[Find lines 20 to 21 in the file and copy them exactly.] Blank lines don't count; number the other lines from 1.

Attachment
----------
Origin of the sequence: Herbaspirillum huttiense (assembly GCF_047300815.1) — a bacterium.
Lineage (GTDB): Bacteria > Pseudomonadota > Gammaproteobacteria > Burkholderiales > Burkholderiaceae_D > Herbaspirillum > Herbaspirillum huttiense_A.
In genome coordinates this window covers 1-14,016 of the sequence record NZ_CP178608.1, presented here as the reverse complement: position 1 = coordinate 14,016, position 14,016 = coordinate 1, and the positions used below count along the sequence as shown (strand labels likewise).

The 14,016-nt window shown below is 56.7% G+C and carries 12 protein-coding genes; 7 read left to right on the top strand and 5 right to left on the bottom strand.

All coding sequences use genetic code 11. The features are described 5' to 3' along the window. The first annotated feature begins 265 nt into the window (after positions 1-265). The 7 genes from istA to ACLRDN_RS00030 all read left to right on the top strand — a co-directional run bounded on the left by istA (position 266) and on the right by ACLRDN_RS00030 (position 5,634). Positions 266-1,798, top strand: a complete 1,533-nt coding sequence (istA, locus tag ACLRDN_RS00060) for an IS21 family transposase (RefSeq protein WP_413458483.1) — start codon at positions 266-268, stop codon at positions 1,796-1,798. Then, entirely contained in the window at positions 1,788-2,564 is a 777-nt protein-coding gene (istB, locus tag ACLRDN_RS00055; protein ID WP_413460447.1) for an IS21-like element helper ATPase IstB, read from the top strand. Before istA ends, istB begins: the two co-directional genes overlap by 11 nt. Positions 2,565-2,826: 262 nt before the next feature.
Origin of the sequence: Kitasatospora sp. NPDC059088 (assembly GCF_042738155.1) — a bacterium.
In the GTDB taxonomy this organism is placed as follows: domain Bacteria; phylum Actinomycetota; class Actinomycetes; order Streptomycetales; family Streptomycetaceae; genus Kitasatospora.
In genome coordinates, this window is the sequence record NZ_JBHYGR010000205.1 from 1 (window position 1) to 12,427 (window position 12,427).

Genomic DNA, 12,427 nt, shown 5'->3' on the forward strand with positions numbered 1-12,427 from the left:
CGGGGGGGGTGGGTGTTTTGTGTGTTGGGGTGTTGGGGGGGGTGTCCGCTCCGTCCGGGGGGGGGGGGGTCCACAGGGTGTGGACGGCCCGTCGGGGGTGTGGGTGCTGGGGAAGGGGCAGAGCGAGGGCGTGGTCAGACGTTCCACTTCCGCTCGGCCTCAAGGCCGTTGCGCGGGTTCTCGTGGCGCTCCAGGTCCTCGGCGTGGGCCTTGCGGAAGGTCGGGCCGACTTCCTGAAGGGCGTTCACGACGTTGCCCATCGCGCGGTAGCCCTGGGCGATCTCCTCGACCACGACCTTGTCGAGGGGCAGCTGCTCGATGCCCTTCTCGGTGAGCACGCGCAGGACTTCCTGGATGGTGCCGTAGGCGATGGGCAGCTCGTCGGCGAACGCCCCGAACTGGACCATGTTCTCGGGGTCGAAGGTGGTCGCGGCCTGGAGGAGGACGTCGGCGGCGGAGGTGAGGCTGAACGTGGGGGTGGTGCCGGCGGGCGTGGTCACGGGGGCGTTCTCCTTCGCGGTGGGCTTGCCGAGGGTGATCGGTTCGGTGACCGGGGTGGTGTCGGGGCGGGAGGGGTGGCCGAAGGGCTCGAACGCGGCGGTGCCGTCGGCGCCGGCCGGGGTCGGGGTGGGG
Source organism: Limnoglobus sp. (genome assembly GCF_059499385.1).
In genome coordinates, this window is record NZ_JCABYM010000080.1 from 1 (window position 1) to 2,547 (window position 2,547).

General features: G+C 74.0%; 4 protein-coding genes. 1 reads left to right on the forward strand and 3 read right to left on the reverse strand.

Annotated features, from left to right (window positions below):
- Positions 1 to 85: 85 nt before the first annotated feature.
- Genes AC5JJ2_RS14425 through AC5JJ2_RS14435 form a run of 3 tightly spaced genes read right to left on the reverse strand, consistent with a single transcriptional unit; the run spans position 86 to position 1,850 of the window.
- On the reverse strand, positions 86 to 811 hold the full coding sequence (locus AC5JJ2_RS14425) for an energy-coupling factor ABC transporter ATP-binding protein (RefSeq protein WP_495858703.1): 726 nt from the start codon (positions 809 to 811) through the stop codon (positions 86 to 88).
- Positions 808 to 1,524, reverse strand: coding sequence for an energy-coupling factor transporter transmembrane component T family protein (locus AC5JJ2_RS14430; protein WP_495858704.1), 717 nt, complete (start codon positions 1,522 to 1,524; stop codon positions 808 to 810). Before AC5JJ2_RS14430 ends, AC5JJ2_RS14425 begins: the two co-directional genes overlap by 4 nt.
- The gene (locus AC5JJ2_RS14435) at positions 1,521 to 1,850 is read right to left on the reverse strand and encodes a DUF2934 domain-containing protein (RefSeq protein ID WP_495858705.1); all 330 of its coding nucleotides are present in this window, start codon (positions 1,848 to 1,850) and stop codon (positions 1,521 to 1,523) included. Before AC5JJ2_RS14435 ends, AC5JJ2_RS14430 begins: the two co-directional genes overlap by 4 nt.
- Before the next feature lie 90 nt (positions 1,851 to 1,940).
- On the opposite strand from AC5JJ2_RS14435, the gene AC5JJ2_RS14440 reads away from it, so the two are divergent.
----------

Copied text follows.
- Before the next feature lie 90 nt (positions 1,851 to 1,940).
- On the opposite strand from AC5JJ2_RS14435, the gene AC5JJ2_RS14440 reads away from it, so the two are divergent.